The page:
Whitmore, D., Cermakian, N., Crosio, C., Foulkes, N.S., Pando, M.P., Travnickova, Z., and Sassone-Corsi, P. (2000) A clockwork organ. Biological chemistry. 381(9-10):793-800.
The vertebrate circadian clock was thought to be highly localized to specific anatomical structures: the mammalian suprachiasmatic nucleus (SCN), and the retina and pineal gland in lower vertebrates. However, recent findings in the zebrafish, rat and in cultured cells have suggested that the vertebrate circadian timing system may in fact be highly distributed, with most if not all cells containing a clock.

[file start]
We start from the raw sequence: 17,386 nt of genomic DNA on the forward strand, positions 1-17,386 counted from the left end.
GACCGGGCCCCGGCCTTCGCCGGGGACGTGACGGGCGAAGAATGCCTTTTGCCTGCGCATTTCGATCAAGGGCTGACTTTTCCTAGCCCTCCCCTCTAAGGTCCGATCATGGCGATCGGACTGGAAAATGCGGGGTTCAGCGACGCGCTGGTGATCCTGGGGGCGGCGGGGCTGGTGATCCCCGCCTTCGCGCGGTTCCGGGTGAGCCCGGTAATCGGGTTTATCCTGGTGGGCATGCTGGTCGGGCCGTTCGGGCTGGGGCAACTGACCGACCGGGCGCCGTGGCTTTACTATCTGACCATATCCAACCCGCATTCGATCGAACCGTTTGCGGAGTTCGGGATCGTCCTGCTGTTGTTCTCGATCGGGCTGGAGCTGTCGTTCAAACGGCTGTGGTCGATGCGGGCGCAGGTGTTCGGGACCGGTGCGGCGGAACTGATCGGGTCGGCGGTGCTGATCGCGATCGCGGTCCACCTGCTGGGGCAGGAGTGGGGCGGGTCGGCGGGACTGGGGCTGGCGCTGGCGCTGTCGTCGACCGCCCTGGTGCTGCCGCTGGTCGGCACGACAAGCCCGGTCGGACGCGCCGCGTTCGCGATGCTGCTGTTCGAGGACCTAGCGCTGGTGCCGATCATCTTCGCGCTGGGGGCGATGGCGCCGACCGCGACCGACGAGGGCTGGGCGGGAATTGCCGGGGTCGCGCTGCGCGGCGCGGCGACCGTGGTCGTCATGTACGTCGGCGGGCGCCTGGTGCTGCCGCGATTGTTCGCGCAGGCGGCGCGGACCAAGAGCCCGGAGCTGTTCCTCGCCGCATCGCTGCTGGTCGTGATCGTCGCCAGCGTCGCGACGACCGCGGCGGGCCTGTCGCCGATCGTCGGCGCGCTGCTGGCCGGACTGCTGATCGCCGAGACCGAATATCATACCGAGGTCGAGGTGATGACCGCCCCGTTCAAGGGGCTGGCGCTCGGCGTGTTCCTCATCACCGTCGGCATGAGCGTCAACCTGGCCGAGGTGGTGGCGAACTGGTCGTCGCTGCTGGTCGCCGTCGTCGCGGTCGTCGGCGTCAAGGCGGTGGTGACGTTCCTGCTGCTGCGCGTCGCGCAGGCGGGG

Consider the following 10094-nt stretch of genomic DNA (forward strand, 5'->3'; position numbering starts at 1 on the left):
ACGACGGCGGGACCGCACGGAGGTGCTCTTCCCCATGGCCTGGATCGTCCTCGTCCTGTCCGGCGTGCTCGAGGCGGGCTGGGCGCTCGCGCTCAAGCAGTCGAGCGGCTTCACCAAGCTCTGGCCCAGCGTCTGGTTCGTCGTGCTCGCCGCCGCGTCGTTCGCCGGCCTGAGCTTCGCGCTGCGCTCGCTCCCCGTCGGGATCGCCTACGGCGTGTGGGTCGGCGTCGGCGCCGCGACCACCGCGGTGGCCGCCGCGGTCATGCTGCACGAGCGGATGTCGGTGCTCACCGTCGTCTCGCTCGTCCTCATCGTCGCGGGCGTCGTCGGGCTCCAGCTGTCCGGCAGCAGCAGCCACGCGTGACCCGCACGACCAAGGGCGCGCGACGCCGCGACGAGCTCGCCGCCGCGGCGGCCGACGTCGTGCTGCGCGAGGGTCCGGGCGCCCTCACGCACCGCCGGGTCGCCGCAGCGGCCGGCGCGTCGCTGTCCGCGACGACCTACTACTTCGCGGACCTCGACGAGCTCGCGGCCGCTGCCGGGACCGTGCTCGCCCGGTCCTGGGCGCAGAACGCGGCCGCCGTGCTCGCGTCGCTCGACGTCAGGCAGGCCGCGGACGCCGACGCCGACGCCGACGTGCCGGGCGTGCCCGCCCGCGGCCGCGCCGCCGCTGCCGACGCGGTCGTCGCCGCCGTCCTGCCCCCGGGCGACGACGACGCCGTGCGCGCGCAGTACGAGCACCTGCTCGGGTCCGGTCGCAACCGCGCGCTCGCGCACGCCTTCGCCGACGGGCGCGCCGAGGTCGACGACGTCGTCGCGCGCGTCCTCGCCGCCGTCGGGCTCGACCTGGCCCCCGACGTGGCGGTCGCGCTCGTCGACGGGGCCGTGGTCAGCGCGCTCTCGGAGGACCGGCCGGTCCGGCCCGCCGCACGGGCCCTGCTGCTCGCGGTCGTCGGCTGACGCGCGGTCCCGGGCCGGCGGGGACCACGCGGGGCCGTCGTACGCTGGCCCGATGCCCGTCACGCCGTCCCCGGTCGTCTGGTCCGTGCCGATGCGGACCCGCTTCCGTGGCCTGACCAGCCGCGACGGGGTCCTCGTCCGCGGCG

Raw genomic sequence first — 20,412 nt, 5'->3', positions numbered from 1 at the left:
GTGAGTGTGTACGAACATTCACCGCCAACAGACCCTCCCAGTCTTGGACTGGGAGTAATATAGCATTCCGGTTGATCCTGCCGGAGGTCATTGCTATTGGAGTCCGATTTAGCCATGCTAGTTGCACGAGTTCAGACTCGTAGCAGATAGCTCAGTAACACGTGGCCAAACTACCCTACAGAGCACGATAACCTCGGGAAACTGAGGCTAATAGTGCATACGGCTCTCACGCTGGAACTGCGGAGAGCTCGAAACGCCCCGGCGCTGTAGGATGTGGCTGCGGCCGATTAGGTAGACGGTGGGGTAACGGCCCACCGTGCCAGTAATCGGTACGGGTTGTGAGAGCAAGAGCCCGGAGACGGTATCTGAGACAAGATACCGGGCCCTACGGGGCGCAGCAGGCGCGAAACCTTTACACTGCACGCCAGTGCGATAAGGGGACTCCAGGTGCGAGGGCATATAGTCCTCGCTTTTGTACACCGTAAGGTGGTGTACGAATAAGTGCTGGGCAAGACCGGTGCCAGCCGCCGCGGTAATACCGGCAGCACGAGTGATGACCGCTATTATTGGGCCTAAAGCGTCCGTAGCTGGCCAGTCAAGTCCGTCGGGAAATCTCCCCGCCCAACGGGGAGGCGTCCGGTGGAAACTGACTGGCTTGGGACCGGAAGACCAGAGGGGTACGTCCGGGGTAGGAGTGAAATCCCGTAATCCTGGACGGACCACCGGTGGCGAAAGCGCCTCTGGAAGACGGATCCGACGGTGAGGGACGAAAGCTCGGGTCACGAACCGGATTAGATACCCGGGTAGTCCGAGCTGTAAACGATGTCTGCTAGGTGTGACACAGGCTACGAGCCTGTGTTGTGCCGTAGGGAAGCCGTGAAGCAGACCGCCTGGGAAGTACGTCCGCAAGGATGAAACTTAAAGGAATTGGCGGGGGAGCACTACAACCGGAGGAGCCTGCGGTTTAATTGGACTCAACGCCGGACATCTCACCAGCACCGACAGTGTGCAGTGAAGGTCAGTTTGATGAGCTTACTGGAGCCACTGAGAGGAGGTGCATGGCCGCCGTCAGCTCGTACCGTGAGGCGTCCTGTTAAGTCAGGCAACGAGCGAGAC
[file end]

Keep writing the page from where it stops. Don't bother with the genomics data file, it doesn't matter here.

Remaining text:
Our understanding of the clock mechanism has progressed extensively through the use of mutant screening and forward genetic approaches. The first vertebrate clock gene was identified only a few years ago in the mouse by such an approach. More recently, using a syntenic comparative genetic approach, the molecular basis of the the tau mutation in the hamster was determined. The tau gene in the hamster appears to encode casein kinase 1 epsilon, a protein previously shown to be important for PER protein turnover in the Drosophila circadian system. A number of additional clock genes have now been described. These proteins appear to play central roles in the transcription-translation negative feedback loop responsible for clock function. Post-translational modification, protein dimerization and nuclear transport all appear to be essential features of how clocks are thought to tick.